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The Energy Sector Unveils its Plans to Reach Net-Zero

The Energy Networks Association (ENA), through its Energy Networks Innovation Strategy, has listed its plans to centre current and future projects on the net-zero transition to achieve the legally-binding goal set by the UK government.

The strategies prioritise five key areas requiring advances in the country’s electricity system to ensure that it decarbonises and develops effectively. The association identified the targets over six months, engaging with stakeholders to identify the theme and principles that are key to delivering real innovation.

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The ENA lauded businesses and policymakers for highlighting green innovation, citing the 1,100 grid projects that are already in progress as of the end of March. Some of these projects include the first grid-injected Hydrogen Trials in the UK, currently ongoing at Keele University, and the virtual power plants situated in West Sussex and Yorkshire. It also includes the Social Constraint Managed Zone, wherein low-income households are allowed to sell flexibility services back to the grid.

However, ENA maintains that more collaborative action should be done to align with the country’s long-term goals while also preserving energy security and addressing consumer vulnerability.

Reaching the targets

The ENA has identified five key areas under its Innovation Strategies, which are consumer vulnerability, energy-transition and net-zero emissions, optimised practices and assets, commercial innovation and flexibility, and lastly, the energy system as a whole.

The association hopes that targeting the five areas would encourage positive outcomes for governing principles such as customer benefit, collaborative opportunities, significant carbon impact, data and input usage, and delivery of scale and rollout.

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The key areas serve as a basis for the three strategies devised by the ENA—one for electricity, another for gas, and the third strategy for both power and gas. The body has found that applying a whole system approach in energy is vital. It also cited the interconnected feature of decarbonisation as the reason for highlighting this approach. Industries like transport and heating will increasingly turn to electrification simultaneously.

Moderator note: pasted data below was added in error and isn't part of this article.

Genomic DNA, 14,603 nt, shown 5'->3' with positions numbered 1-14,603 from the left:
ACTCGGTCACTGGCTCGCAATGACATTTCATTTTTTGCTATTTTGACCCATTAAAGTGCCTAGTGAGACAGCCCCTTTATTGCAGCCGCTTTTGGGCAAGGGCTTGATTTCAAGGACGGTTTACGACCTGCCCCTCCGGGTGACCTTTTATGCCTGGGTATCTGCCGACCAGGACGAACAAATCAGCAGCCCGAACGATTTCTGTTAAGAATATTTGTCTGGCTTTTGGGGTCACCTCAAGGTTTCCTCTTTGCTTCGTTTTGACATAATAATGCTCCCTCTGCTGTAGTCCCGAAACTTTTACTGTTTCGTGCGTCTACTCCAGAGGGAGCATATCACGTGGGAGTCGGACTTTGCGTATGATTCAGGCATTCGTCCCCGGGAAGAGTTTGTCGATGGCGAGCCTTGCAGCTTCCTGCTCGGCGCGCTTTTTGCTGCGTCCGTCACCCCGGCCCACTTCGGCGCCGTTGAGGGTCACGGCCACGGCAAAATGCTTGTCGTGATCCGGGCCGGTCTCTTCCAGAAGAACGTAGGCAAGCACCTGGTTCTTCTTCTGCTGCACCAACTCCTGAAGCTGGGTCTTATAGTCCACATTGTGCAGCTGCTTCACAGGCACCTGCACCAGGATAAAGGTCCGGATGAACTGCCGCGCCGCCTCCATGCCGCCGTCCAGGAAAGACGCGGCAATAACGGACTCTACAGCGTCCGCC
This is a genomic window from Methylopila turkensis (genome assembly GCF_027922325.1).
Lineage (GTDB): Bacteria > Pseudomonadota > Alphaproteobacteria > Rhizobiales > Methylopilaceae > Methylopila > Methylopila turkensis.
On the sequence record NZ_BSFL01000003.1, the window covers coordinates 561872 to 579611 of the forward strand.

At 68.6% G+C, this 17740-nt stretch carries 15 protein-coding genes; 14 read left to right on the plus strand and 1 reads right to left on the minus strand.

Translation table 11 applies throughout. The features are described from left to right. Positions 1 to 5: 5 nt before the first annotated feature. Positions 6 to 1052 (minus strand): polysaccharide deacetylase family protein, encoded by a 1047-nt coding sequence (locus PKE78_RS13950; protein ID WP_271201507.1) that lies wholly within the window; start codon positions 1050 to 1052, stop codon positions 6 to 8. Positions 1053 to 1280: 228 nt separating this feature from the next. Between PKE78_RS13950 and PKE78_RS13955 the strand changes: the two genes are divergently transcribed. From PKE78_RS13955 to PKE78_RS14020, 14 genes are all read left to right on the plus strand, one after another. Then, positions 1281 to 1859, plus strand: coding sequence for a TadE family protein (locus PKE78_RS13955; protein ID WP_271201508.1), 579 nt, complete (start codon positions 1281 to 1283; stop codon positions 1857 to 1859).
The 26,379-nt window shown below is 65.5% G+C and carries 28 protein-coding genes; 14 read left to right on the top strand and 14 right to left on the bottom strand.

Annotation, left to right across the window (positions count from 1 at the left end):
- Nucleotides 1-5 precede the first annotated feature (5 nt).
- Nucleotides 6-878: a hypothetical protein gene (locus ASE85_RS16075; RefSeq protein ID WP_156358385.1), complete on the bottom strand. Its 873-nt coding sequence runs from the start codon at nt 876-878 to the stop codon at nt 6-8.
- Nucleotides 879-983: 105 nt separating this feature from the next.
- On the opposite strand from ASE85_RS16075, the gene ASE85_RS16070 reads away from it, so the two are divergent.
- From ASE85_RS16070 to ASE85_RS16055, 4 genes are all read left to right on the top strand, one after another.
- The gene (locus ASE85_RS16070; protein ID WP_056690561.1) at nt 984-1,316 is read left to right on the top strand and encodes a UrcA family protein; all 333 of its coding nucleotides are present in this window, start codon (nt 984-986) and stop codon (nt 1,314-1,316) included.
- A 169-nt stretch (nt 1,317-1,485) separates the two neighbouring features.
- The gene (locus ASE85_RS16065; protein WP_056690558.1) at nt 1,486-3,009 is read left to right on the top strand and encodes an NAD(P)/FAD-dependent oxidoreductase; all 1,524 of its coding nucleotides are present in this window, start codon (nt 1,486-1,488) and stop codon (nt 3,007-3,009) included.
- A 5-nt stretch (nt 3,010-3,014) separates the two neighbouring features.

ENA Chief Executive David Smith stated the infrastructure under decarbonisation has growing responsibilities, which in turn will increase the importance of the role played by energy networks. He added the five principles sets how network innovation should proceed.
Smith said that the association employs a transparent and accountable approach that focuses equally on both local and national needs.

Strategy in the electricity sector

Priority for the electricity sector is given to inviting more low-carbon and net-zero carbon generation back to the grid, which should be more than enough to meet current and future demands. The association anticipates the need to rise as transport and heat sectors become increasingly electrified.

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The proactive measures for generation should be matched with technological investments that enable smart and flexible energy systems to flourish, which includes demand-response and energy storage methods, and Artificial Intelligence (AI) assisted technologies

The proactive measures for generation should be matched with technological investments that enable smart and flexible energy systems to flourish, which includes demand-response and energy storage methods, and Artificial Intelligence (AI) assisted technologies

The proactive measures for generation should be matched with technological investments that enable smart and flexible energy systems to flourish, which includes demand-response and energy storage methods, and Artificial Intelligence (AI) assisted technologies

The ENA is also urging businesses to study long-duration reserve services and their operational impact, which would be more common now that the electricity mix changes in favour of renewable energy. They are also recommended to collaborate with other stakeholders in the energy sector to formulate a national methodology in determining the cost of carbon.

Strategy in the gas sector

For the gas sector, the association advises businesses to actively develop products and networks that can support a broader range of green gases and be hydrogen-ready.
As recommended by the Committee on Climate Change (CCC), hydrogen will not only be an option but a necessity in decarbonising the transport and heat sector to meet the legally-binding targets of the UK

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The ENA calls on energy firms to establish both market mechanisms and technologies that will usher the gas sector’s shift to green energy. According to the strategy, policymakers need to oversee the reliability and resilience of the transition while also keeping costs affordable for consumers. It also sees sector coupling, also known as electrification, must be strongly considered.

All strategies point to implementing a whole-energy-systems approach to prevent the widening of ambition-to-action gaps. To do this, electricity and gas companies should collaborate on scaling and solutions development and conduct cost-benefit analyses. They should also develop forecasts and regional plans, and as well as improve visibility and access to data.